Updated 01:31 AM EDT, Sat, Oct 24, 2020

‘Sesame Street’ Introduces First Autistic Muppet Julia to ‘Destigmatize’ Autism

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"Sesame Street" has introduced its first autistic muppet in an effort to destigmatize the mental condition.

Joining fan favorites Elmo, Abby, and Grover, the new muppet, Julia, is a part of Sesame Workshop's "Sesame Street and Autism: See Amazing in All Children" initiative aimed to reduce the stigma surrounding the condition, People reported.

The program is created for communities and families with children ages 2 to 5. It also comes with a free downloadable app that includes video and digital story cards intended to make daily life tasks easier for families of children who have autism, People added. Storybook materials for providers, organizations, and caregivers are also available.

"Families with autistic children tend to gravitate toward digital content, which is why we created Julia digitally," executive vice president of global impacts and philanthropy, Sherrie Westin, explained to the news outlet. "We want parents and children to understand that autism isn't an uncomfortable topic.

In the storybooks, Julia explains to her "Sesame Street" pals how she likes to play a little differently than them.

"If you're five years old, and see another kid not making eye contact with you, you may think that child doesn't want to play with you. But that's not the case," Westin said, as quoted by People. "We want to create greater awareness and empathy."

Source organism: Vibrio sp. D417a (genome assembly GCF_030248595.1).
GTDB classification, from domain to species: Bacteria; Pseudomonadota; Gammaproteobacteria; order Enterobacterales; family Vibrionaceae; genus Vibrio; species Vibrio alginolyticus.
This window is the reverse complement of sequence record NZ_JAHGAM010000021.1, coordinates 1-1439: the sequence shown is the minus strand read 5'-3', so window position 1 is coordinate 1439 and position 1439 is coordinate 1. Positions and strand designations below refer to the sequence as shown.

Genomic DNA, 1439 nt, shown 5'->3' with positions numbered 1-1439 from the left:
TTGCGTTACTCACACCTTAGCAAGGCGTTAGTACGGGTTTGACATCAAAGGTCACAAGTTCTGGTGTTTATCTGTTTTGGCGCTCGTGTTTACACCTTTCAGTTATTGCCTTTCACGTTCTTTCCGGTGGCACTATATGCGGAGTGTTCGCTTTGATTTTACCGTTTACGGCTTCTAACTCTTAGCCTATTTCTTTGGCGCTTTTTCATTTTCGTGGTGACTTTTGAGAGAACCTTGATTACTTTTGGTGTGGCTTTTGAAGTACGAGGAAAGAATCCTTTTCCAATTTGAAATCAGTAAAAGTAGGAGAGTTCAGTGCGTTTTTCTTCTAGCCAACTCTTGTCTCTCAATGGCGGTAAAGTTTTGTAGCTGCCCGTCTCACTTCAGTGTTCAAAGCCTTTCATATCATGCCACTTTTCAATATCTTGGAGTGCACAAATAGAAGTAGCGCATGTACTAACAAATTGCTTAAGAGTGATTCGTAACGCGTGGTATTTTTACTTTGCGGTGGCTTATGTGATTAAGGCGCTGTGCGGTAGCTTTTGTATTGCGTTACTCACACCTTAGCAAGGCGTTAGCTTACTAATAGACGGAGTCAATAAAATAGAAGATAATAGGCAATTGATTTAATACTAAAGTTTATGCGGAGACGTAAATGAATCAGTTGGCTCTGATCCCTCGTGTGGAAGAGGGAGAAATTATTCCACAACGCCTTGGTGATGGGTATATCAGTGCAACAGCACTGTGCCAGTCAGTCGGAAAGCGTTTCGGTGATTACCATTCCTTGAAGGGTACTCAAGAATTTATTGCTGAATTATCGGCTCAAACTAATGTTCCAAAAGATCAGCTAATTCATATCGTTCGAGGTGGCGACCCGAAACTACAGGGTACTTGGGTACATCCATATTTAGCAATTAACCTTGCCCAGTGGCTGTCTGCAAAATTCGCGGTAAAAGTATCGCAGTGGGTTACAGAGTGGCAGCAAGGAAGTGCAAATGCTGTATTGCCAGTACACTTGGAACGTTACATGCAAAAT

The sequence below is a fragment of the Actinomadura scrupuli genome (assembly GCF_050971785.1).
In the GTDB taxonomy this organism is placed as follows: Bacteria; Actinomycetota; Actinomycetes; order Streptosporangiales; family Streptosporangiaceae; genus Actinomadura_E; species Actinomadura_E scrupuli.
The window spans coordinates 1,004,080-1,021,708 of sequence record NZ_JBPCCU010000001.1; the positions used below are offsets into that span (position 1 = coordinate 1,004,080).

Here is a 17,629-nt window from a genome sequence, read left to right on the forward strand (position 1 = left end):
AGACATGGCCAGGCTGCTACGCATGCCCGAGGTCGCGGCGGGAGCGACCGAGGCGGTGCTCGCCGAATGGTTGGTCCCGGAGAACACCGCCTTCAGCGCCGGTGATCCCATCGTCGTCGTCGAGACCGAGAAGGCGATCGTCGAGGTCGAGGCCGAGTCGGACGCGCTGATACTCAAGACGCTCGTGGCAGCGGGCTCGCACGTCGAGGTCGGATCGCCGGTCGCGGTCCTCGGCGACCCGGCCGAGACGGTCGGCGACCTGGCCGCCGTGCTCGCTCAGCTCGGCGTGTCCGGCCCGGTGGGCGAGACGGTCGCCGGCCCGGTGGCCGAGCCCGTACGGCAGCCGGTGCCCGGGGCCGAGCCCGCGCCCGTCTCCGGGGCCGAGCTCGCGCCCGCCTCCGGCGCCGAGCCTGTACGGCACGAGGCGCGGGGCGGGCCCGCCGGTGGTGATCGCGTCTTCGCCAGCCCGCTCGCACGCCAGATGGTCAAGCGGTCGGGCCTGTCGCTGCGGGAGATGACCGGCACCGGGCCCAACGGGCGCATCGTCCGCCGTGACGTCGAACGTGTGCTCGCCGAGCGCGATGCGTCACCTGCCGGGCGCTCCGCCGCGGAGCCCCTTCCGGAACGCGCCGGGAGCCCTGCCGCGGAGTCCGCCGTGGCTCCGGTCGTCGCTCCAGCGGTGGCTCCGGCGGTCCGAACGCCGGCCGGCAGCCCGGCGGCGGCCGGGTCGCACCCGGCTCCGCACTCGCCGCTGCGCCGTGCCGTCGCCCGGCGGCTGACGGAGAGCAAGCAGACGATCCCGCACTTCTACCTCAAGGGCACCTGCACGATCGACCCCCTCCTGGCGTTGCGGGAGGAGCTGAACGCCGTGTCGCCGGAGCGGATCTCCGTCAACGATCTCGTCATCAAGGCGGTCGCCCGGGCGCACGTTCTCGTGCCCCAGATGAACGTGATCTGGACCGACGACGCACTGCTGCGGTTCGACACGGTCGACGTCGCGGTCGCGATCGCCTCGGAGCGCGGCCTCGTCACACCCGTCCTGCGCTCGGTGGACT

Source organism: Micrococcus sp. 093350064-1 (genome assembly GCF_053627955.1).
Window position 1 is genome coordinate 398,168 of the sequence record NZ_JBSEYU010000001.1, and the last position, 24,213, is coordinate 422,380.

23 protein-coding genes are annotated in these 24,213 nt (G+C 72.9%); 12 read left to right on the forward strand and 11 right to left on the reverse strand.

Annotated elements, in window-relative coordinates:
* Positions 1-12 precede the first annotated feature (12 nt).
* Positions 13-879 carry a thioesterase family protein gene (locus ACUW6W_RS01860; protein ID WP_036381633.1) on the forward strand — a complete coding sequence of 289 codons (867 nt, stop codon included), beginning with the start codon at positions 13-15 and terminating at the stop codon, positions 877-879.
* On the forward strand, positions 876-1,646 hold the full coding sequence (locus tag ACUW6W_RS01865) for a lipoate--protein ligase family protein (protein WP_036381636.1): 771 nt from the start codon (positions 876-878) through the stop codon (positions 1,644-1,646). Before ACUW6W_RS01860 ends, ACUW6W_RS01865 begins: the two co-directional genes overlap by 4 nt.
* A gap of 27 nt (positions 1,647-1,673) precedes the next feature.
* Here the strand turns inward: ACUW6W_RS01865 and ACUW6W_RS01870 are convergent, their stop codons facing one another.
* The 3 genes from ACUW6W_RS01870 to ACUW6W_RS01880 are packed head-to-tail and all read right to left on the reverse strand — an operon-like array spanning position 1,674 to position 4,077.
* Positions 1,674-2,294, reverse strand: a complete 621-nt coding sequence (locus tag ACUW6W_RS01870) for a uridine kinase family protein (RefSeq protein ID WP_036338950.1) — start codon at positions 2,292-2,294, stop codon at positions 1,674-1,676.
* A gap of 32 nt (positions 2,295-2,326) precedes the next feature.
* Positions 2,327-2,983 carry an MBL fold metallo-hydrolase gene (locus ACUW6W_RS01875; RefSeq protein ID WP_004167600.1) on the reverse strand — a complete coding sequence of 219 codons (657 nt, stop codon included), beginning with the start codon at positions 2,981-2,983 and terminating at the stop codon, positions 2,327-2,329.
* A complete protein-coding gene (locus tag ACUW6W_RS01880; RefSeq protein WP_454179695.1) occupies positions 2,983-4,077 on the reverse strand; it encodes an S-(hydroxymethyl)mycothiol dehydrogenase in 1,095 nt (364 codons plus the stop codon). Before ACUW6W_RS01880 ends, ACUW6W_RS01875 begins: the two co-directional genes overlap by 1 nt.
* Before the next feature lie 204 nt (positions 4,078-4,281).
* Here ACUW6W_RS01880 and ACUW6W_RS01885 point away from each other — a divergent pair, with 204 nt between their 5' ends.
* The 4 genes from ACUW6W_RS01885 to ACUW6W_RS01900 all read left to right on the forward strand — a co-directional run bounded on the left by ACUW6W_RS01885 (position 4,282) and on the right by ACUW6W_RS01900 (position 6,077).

Researchers have worked on the initiative for three years. Ultimately, the goal is to break the shame surrounding autism, reduce bullying, and prove to people that kids with autism aren't that different from others. "Sesame Street" is promoting awareness by widening the initiative's reach and through social media using #SeeAmazing online, the news outlet noted.

"Some people don't even know whether they're even supposed to say the word autistic," said Westin, as reported by People. "By opening up a dialogue we are trying to get rid of any discomfort or awkwardness, it's time to increase understanding."

Dr. Jeanette Betancourt, senior vice president of U.S. social impact, said that kids with autism are five times more likely to get bullied, People added. One in 68 children is autistic.

She continued, "Our goal is to bring forth what all children share in common, not their differences. Children with autism share in the joy of playing and loving and being friends and being part of a group."

According to Betancourt, they are "trying to spread the story about the theory behind this whole thing - love and acceptance," and with the creation of Julia, the show is "bringing children together" and touching everyone with autism, People reported.

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